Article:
Do you earn tips? Plenty of employees in New York do, including those who wait tables, serve and mix drinks, open doors, carry luggage, clean hotel rooms, or provide other services, from moving furniture to delivering newspapers. In fact, some employees earn more in tips from satisfied customers than in straight wages paid by their employers.
When you receive tips as part of your compensation, your legal rights under wage and hour laws become a bit more complicated. The rules about what counts as a tip, how much your employer must pay you, and whether you have to contribute to a tip pool (among other things) all depend on the laws of your state. Although federal law also covers these issues, employers must follow whichever law—federal, state, or even local—is the most generous to employees.
Here's what you need to know about federal and New York legal protections for employees who receive tips. You can find out more about New York minimum wage, tip rules, overtime standards, and other wage and hour issues at the New York Department of Labor.
The basic rule of tips, under federal law and state law, is that they belong to the employee, not the employer. Employers may not require employees to hand over their tips unless one of these exceptions applies:
Minimum wage laws protect all employees, whether or not they receive tips. Employees are entitled to earn the full minimum wage per hour as set by federal or state law (whichever is higher). Currently, the federal minimum wage is $7.25 an hour. The minimum wage for most employees in New York is:
The minimum wage for fast food employees in the state is higher. As of December 31, 2016, the fast food minimum wage is $10.75. However, it will increase annually until it reaches $15 per hour in 2021.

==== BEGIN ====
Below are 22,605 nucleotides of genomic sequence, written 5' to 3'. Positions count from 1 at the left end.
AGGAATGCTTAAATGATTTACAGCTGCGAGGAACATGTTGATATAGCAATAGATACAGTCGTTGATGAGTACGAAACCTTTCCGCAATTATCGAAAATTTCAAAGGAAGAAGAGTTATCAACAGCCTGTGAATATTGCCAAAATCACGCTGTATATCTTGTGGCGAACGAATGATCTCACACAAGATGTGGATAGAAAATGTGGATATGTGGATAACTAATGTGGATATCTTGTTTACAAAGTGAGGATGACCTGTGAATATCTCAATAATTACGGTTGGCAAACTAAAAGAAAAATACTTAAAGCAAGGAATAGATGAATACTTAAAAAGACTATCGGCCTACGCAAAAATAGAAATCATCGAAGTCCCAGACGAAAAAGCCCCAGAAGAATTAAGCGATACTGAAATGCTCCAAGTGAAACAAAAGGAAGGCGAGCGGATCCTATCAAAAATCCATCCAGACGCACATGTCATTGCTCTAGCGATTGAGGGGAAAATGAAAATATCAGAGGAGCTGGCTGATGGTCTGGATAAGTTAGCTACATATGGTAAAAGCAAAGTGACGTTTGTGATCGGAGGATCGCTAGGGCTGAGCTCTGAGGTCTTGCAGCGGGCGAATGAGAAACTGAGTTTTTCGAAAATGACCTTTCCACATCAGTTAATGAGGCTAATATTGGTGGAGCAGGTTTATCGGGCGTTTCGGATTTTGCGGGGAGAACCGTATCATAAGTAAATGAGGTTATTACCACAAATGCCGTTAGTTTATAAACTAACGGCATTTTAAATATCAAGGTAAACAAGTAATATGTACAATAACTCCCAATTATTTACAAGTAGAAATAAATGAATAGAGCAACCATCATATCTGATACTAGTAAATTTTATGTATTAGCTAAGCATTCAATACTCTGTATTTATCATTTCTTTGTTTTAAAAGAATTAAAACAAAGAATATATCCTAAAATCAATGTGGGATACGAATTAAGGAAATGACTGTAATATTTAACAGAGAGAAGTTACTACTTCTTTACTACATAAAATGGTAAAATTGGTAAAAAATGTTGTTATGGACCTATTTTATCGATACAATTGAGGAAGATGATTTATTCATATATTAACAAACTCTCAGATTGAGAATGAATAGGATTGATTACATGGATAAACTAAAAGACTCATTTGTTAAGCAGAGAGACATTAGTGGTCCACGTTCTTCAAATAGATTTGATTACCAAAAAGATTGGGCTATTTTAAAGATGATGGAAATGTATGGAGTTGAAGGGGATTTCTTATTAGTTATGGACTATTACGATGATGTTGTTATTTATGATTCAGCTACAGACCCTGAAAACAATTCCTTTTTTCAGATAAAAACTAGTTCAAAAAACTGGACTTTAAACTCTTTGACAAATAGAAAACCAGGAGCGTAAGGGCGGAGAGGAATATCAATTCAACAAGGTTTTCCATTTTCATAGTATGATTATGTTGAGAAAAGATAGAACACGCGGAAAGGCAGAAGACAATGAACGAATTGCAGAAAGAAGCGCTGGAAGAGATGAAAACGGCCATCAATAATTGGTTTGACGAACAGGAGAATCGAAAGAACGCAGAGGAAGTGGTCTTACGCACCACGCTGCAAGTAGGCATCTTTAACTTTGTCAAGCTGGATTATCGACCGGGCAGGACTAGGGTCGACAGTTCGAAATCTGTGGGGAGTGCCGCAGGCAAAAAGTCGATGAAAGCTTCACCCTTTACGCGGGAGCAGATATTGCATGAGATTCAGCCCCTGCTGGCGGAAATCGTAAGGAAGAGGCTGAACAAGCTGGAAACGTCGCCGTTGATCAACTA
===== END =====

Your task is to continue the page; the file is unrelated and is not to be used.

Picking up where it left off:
State laws differ as to whether the employer must pay the full minimum wage itself or may count an employee’s tips toward its minimum wage obligation. Under federal law and in most states, employers may pay tipped employees less than the minimum wage, as long as employees earn enough in tips to make up the difference. This is called a "tip credit." The credit is the amount the employer doesn't have to pay, so the applicable minimum wage (federal or state) less the tip credit is the least the employer can pay tipped employees per hour. If an employee doesn’t make enough in tips during a given workweek to earn at least the applicable minimum wage for each hour worked, the employer has to pay the difference.
New York allows employers to take a tip credit. The amount of the tip credit depends on the employer’s industry and the employee’s job duties. For example, the tip credit for wait staff in a restaurant is different from the tip credit for housekeepers. You can find the minimum hourly wage employers can pay employees in the hospitality industry (which includes restaurants, hotels, and resorts) at Summary of Wage Orders and Credits for the Hospitality Industry. Employees must be informed of the tip credit in writing.
Some employees have dual jobs, in which they spend some of their shift doing non-tipped work. Under New York law, if an employee spends at least two hours or more than 20% of the shift (whichever is less) doing non-tipped work, the employer may not claim a tip credit for that entire work day. In other words, the employee must be paid the full state minimum wage, not the lesser rate for tipped employee, even for hours during which the employee earned tips.
Many states, including New York, allow employers to require tip pooling or “tipping out.” All employees subject to the pool have to chip in a portion of their tips, which are then divided among a group of employees. An employee must be able to keep at least the full minimum wage. (In other words, if the employer takes a tip credit, the employer can count only the tips the employee gets to take home against its minimum wage obligation.)